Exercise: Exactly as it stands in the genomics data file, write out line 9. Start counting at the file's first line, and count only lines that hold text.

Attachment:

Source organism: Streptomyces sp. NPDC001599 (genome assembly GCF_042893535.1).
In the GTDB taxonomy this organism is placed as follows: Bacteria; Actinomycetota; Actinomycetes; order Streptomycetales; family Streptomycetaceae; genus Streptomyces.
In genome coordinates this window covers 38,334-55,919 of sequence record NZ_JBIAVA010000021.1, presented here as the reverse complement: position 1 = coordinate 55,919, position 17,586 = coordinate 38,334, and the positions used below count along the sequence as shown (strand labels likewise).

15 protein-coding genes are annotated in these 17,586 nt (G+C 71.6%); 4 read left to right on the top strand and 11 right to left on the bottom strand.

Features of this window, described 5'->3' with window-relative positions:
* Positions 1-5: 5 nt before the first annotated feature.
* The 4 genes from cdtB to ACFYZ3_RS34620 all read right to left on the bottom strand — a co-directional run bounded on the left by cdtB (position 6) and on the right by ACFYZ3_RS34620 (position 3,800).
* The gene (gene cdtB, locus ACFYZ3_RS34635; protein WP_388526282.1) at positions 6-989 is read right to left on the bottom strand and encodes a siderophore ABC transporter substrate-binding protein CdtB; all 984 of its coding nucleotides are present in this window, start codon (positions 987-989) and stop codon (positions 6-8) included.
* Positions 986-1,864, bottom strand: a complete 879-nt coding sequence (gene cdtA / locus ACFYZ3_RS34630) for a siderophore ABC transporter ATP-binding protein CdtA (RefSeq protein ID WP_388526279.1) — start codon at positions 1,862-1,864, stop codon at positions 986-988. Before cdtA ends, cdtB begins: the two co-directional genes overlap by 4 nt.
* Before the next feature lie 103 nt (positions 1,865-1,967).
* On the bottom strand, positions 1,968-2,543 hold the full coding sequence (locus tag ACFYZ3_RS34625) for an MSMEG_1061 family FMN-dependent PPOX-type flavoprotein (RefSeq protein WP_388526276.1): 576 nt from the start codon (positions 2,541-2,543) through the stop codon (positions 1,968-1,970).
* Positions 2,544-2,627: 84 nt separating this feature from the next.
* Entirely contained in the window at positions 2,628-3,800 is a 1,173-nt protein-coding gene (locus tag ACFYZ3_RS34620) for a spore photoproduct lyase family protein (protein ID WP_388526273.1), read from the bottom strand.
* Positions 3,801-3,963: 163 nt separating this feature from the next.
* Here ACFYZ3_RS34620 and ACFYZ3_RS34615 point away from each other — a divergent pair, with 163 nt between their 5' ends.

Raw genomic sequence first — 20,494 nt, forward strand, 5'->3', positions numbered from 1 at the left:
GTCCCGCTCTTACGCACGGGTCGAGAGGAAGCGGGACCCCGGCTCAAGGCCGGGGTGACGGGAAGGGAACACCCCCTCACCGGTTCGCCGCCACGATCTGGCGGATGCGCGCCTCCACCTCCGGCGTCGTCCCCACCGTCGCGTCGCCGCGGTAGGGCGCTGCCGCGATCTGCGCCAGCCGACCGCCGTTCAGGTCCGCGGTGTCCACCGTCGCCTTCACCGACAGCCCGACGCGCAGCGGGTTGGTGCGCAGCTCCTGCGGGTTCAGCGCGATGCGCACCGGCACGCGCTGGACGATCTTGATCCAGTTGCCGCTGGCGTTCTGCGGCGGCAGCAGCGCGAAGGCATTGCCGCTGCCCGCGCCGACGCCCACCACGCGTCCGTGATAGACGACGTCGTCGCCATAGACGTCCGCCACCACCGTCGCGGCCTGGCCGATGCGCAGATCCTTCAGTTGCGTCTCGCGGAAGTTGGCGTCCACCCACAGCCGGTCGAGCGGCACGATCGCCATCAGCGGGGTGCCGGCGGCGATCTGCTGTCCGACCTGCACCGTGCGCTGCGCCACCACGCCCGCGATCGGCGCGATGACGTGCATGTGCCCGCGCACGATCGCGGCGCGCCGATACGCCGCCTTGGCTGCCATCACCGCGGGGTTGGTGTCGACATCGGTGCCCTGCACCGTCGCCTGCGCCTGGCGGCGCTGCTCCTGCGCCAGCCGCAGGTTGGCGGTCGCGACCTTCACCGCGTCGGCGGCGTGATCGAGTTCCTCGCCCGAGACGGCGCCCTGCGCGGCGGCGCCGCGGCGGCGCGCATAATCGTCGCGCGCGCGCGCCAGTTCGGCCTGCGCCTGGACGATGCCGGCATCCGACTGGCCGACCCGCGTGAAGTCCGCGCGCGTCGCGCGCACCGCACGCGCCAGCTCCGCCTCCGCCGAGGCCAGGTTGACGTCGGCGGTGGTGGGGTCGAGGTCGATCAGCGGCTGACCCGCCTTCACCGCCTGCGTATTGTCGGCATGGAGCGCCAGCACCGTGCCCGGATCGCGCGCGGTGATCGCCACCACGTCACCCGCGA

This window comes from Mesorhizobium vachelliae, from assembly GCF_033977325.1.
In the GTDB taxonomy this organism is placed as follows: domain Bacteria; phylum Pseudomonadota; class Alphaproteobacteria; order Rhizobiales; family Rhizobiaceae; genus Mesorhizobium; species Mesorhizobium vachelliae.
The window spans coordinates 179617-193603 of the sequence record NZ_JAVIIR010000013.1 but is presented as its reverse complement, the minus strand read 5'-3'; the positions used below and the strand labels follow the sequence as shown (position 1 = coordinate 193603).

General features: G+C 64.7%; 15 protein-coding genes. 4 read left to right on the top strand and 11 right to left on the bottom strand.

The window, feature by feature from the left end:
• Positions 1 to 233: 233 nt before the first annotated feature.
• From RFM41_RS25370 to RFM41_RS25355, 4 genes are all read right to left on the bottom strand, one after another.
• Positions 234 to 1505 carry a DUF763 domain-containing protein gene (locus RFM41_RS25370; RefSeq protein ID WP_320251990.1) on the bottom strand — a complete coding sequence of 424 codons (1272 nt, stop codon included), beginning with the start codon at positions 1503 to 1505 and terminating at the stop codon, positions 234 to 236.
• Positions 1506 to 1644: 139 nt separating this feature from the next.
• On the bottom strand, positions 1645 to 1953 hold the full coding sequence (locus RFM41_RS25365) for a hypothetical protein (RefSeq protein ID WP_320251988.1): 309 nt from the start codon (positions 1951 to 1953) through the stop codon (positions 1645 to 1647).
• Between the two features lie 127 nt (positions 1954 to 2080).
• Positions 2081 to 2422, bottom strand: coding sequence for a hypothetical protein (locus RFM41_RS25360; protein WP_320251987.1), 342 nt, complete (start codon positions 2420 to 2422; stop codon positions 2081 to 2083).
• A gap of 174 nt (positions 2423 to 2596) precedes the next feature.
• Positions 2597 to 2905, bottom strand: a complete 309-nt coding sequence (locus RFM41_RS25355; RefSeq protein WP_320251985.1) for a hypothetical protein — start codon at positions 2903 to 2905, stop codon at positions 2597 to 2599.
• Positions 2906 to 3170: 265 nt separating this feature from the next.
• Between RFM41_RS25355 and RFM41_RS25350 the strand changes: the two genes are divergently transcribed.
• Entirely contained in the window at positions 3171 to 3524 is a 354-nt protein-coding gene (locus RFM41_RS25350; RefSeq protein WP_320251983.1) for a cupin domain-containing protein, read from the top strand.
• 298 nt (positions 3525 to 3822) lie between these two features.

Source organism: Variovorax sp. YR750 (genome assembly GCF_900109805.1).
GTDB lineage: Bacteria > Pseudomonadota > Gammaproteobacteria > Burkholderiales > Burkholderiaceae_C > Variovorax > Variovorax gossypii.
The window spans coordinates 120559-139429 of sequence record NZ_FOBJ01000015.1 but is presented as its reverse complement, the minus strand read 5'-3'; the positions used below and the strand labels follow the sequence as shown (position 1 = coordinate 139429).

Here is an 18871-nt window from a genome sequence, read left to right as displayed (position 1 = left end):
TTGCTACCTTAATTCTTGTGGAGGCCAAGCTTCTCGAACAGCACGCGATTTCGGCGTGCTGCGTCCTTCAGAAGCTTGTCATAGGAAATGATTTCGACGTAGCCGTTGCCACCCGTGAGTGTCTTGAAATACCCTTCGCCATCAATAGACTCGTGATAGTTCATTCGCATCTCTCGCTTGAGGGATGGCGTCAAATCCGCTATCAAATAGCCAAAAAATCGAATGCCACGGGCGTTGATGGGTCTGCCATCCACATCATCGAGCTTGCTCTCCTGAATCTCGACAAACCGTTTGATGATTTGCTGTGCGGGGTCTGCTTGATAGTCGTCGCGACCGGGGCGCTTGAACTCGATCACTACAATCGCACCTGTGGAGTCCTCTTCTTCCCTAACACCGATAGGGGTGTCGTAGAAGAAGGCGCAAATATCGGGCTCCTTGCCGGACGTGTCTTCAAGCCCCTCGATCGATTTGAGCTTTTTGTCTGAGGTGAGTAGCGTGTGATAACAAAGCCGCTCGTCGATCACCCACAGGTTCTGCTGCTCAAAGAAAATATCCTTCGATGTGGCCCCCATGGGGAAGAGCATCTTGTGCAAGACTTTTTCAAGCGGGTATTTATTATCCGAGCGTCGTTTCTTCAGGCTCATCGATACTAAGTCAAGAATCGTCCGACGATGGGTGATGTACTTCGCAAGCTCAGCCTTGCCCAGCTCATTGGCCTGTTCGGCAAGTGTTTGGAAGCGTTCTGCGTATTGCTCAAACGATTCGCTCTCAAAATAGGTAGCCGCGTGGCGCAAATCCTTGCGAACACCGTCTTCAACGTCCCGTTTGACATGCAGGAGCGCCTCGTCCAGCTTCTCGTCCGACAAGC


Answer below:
* Positions 986-1,864, bottom strand: a complete 879-nt coding sequence (gene cdtA / locus ACFYZ3_RS34630) for a siderophore ABC transporter ATP-binding protein CdtA (RefSeq protein ID WP_388526279.1) — start codon at positions 1,862-1,864, stop codon at positions 986-988. Before cdtA ends, cdtB begins: the two co-directional genes overlap by 4 nt.